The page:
Thirdly, the war is still coming. Stanton Parrish is still out there, Rosen’s daughter is still with him, and with the false-front Red Flag “destroyed”, Parrish seems to have decided to move his timetable up. His “concern” for Rosen’s well-being is… interesting, and now, well, now he has the beginnings of an army. An army that has been prisoners of the DOD, and a lot less likely to have the ethical qualms of Anna’s version of Red Flag. Things could get real messy, real quick.

So yeah, I’m actually pretty happy with the first episode of season two, because if they run with some of these things, and based on season one, they do have a tendency to, there’s a LOT to play with here. Of course, time will tell, and it could all go wrong. But for now, I’m ready to give them the benefit of the doubt.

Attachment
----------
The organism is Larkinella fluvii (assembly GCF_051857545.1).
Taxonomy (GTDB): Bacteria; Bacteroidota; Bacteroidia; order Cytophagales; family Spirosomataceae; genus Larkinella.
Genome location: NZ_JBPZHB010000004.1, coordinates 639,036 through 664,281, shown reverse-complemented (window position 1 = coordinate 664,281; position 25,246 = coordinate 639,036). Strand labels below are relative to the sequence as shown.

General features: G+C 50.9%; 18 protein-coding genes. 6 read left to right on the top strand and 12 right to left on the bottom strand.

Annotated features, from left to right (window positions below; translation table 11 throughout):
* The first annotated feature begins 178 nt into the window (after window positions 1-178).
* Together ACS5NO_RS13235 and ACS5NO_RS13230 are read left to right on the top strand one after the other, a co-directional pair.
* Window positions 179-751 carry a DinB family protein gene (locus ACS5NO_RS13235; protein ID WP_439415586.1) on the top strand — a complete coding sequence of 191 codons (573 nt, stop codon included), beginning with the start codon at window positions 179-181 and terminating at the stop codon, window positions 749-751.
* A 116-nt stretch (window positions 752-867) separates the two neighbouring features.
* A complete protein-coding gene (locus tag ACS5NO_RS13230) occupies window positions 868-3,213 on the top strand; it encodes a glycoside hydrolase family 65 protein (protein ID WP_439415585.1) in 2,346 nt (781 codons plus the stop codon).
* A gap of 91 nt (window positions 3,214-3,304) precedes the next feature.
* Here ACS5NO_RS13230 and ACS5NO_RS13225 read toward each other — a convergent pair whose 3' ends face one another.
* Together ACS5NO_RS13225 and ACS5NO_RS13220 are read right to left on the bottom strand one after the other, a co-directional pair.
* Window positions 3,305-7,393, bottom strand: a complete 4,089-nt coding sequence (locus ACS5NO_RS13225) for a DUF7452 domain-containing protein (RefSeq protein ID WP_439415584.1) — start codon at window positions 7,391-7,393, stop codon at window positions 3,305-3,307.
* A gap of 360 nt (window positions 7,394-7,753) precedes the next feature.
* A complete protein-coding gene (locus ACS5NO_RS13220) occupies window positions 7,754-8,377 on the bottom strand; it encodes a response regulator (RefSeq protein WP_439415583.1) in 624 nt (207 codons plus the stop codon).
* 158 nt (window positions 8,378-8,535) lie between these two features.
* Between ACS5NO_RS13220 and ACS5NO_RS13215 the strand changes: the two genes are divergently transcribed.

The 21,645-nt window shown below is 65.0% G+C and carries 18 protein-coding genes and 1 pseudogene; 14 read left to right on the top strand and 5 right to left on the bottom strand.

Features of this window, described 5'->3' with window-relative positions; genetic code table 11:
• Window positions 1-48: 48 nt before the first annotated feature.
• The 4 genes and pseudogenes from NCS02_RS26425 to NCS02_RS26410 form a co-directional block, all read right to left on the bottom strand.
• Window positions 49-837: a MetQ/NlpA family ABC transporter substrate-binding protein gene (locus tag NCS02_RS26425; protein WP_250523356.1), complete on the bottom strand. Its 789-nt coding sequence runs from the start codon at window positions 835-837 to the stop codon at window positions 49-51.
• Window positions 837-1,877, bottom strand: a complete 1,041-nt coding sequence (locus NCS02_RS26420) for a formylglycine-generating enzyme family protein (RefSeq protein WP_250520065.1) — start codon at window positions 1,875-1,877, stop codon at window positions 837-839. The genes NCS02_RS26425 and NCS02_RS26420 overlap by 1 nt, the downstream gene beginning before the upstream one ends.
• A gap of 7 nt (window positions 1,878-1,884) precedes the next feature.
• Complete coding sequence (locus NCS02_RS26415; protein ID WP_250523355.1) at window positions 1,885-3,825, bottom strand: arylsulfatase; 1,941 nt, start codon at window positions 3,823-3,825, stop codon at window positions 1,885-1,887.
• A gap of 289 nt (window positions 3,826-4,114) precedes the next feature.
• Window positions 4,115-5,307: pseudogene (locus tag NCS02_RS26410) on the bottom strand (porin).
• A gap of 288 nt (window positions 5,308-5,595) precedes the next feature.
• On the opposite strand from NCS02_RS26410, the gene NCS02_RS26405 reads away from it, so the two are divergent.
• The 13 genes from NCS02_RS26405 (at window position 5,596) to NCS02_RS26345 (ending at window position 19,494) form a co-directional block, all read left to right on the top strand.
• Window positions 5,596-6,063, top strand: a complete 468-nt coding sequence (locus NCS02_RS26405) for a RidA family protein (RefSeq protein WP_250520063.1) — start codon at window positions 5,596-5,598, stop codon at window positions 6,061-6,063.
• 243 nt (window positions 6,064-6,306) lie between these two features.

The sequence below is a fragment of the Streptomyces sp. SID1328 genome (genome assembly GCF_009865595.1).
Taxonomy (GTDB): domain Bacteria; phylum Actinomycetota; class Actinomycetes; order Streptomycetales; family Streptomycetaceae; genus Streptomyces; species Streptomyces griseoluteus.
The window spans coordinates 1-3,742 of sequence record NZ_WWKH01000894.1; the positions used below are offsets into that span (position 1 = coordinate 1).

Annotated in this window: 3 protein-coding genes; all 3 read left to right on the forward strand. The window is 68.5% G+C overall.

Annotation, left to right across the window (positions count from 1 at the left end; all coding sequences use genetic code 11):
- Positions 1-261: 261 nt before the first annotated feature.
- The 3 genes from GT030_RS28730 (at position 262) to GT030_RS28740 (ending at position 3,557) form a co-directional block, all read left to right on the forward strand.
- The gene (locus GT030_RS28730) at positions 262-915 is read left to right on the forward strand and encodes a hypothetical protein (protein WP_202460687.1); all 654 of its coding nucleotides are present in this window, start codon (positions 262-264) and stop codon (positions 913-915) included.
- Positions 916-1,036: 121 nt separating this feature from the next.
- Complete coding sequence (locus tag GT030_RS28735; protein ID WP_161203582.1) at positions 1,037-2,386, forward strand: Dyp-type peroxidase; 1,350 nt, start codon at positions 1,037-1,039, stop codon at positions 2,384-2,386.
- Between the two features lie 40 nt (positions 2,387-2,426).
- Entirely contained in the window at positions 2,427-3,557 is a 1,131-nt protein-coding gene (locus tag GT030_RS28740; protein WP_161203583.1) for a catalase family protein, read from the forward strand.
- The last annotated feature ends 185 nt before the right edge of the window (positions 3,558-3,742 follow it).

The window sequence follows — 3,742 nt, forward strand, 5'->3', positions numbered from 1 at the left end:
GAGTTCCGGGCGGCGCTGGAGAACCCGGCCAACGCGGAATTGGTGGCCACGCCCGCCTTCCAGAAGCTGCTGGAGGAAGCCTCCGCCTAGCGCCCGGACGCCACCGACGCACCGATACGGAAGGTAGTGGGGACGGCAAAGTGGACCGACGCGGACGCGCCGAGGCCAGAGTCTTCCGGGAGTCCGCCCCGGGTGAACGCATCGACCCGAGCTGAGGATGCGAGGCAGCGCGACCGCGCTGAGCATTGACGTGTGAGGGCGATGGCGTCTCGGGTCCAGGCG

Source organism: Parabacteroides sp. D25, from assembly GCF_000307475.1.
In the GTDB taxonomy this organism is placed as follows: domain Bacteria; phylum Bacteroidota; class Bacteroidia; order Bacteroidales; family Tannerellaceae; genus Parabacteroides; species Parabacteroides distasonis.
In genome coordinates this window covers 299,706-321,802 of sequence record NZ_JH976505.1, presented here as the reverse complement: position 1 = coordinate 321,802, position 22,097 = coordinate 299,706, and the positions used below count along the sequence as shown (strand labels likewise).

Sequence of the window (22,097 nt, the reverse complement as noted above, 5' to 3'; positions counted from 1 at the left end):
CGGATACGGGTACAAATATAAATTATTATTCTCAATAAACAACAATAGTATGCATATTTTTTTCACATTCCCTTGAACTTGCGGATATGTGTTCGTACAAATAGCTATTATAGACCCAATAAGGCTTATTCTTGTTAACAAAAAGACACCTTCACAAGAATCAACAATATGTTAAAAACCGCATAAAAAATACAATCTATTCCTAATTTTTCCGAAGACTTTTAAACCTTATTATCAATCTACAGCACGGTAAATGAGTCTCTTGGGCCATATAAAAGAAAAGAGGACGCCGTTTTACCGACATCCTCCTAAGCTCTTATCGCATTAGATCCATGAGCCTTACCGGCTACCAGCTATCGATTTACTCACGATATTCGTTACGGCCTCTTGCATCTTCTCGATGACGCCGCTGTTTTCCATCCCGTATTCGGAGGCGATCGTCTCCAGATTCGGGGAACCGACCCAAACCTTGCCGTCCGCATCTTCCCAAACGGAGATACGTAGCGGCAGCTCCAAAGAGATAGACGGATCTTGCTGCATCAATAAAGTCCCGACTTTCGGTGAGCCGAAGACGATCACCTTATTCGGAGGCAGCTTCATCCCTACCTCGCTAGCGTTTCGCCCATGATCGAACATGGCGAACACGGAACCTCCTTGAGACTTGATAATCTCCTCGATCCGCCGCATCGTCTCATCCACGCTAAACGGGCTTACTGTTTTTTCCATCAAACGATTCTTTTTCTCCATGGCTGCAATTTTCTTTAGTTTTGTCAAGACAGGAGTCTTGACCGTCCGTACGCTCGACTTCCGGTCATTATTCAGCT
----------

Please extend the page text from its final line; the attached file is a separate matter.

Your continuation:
[Official Show Site at Syfy]     [Previous recap: “Original Sin”]

Timothy Harvey

Timothy Harvey is a Kansas City based writer, director, actor and editor, with something of a passion for film noir movies. He was the art director for the horror films American Maniacs, Blood of Me, and the pilot for the science fiction series Paradox City. His own short films include the Noir Trilogy, 9 1/2 Years, The Statement of Randolph Carter - adapted for the screen by Jason Hunt - and the music video for IAMEVE’s Temptress. He’s a former President and board member for the Independent Filmmakers Coalition of Kansas City, and has served on the board of Film Society KC.